Screen tearing explained (Causes & fixes)

Screen Tearing (2)

Screen tearing is a glitchy artifact that occurs when a display’s refresh rate (monitor, TV, projector) is out of sync with the video feed’s frame rate. Thus horizontal or diagonal splits/tears appear on the display.

If you are into high frame rate games, this is something you may have experienced.

This is because the GPU forms more frames than the display can redraw (refresh). As the monitor tries to display 2 or more frames at the same time, tearing occurs.

Fortunately, there are sync technologies such as G-SYNC, Adaptive sync, HDMI VRR, VSync and so on that can fix this issue depending on how the display and GPU are specced.

All in all, Screen tearing can degrade your visual experience, so, let’s get more technical with the causes and the fixes.

Causes of screen tearing

Screen tearing is caused by buffer switch synchronization issues between the video processor (GPU/graphics card) and how fast the display can refresh each frame. A buffer is a physical memory in a video card where data is stored before being moved to the display’s processor.

However, this is more likely to happens when the FPS is higher than the refresh rate (i.e, running 120 fps at 60Hz).

As the display circuitry tries to output the already rendered frames at a frequency higher than its refresh rate, one or more frames start displaying on an already displayed frame causing phase issues and tearing. What you end up with 2-half frames or more being displayed concurrently.

Consequently, you may experience stuttering if your GPU can’t keep up with the display’s refresh rate (i.e running 60 fps at 144 Hz). In this example, the stutter will be more noticeable since 144 is not a multiple of 60 (the monitor’s panel refreshes 2.4 for each frame) causing timing issues.

When the refresh rate is significantly larger than the frame rate, gaming will feel laggy and slow as some frames may be skipped.

With high refresh rate monitors (120 Hz+), screen tearing is unlikely as they are made of high-quality panels, have better processors, and are able to sync better with the GPU’s frame rate. In addition, most games are played at lower frame cycles.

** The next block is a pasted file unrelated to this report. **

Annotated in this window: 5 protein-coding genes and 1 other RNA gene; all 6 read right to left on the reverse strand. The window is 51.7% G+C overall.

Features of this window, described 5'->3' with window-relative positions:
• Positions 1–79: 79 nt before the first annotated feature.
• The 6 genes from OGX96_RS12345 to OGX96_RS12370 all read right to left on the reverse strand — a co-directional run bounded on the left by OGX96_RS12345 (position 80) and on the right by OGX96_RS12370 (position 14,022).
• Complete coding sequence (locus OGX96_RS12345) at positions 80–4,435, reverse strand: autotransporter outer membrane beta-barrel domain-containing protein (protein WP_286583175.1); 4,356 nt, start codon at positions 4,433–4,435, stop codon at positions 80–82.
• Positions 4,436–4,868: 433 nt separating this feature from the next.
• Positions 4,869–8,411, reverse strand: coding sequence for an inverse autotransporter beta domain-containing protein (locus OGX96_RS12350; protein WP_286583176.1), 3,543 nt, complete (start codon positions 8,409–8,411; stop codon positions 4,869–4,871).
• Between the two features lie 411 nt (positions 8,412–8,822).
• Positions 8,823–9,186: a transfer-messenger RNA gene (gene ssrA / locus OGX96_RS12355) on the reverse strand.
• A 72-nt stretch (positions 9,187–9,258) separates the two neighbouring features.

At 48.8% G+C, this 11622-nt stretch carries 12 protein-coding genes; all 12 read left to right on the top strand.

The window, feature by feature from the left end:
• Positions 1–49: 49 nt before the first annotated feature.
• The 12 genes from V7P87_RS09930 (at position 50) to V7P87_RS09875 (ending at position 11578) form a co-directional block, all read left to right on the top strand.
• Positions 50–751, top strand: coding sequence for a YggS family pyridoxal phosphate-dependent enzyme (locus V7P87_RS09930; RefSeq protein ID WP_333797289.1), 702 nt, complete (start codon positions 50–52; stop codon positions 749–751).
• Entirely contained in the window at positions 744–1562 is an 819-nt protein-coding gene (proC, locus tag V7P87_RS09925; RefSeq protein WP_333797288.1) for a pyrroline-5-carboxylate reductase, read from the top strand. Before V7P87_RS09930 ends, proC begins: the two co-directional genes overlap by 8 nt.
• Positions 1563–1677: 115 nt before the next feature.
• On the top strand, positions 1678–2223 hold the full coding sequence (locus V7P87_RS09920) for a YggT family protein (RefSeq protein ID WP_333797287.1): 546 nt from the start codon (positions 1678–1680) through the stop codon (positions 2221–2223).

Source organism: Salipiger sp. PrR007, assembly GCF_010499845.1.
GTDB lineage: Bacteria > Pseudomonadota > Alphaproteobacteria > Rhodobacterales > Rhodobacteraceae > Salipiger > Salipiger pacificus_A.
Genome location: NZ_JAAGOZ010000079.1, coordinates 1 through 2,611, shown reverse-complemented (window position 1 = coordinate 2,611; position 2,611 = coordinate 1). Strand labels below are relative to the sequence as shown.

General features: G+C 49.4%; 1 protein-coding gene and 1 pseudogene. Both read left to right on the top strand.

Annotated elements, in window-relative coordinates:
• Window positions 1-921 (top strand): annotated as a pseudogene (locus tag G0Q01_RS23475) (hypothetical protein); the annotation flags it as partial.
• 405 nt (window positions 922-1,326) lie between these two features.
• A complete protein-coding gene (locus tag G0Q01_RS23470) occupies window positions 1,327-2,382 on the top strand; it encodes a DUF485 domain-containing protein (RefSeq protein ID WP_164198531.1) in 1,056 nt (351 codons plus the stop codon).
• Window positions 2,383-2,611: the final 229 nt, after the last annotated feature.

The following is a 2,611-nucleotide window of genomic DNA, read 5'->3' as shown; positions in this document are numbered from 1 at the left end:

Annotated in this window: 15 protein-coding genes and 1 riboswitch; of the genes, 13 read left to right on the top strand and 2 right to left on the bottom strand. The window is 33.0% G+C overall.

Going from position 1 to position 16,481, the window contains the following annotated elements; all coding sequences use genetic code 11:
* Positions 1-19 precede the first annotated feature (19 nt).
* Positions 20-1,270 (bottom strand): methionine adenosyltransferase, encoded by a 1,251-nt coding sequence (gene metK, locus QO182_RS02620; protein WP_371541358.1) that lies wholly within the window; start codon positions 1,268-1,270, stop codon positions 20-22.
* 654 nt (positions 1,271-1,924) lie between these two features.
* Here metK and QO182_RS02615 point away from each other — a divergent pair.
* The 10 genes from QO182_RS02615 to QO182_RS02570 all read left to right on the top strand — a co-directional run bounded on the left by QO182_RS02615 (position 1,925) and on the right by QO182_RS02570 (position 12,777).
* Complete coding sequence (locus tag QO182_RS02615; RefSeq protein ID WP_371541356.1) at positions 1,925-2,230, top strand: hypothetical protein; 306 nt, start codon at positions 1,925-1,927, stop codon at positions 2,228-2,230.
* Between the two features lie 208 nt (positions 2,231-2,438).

A defective cable can also cause issues with stutter, tearing, and other video artifacts but this should be fairly easy to troubleshoot since it also affects the audio signals.

How to stop screen tearing

Vertical synchronization/Vsync and multiple buffering technologies have been implemented to mitigate screen tearing and stutter.

In multiple buffering (double/triple frame buffers), 1 or 2 frames (back buffer) are prepared by the video card but are not drawn until the already displayed frame/front buffer (on the monitor) is swapped. This ensures that only one frame can be drawn at a go.

Video cards and the multi buffering programs can run independently of each other reducing strain on the cards which prevents tearing and minimizes lag during gaming.

Triple buffers are used on;

  • Fast Sync by Nvidia
  • Enhanced Sync by AMD

In these two examples, 2 back frame buffers are used ensuring that a frame is always stored on the second back buffer ready to be drawn on the display as it refreshes. If the display does not refresh fast enough, the stored frame is overwritten by the successive frames from the other back buffers and the cycle continues.

What you end up with is a smoother gaming experience.

On the other hand, vertical synchronization or Vsync ensures that the frame rate and refresh rate are properly timed. This is done by limiting the frame rate on the GPU to the refresh rate. The GPU has to wait until the display refreshes before outputting the next frame.

As you will see below, V-sync is not the perfect solution as it significantly increases input lag. This is where G-sync and FreeSync come in.

V-sync vs G-sync vs FreeSync


Vsync is the most common solution to screen tearing. This is because it is free, does not need a special display, and is supported on most graphics cards by default but only uses 2 memory buffers (double buffering).

By enabling V-sync, it synchronizes the FPS on your GPU to the refresh rate on your gaming display. The frame rate is capped so no frame is drawn on an already existing one.

However, it only limits the FPS to a fixed number i.e 30, 60, or 120. For example, when gaming at 119 FPS on a 120 Hz display, the frame rate will be capped at 60 FPS introducing extra input lag and stutter.

For fast-paced games, this level of input lag can be worse than the tearing itself, depending on who you ask.

But there is an improved version of V-sync by Nvidia known as Adaptative V-Sync.

Adaptive V-Sync only limits the frame rate if it is higher than the refresh rate. Vsync is only enabled at high frame rates to eliminate tearing and disabled at lower frame rates to eliminate stuttering.

Vsync ONVsync OFF
TearingNo TearingTearing
Input LagHighLow
Latency (Average)~90 ms~25 ms
!Latency may vary hugely depending on your monitor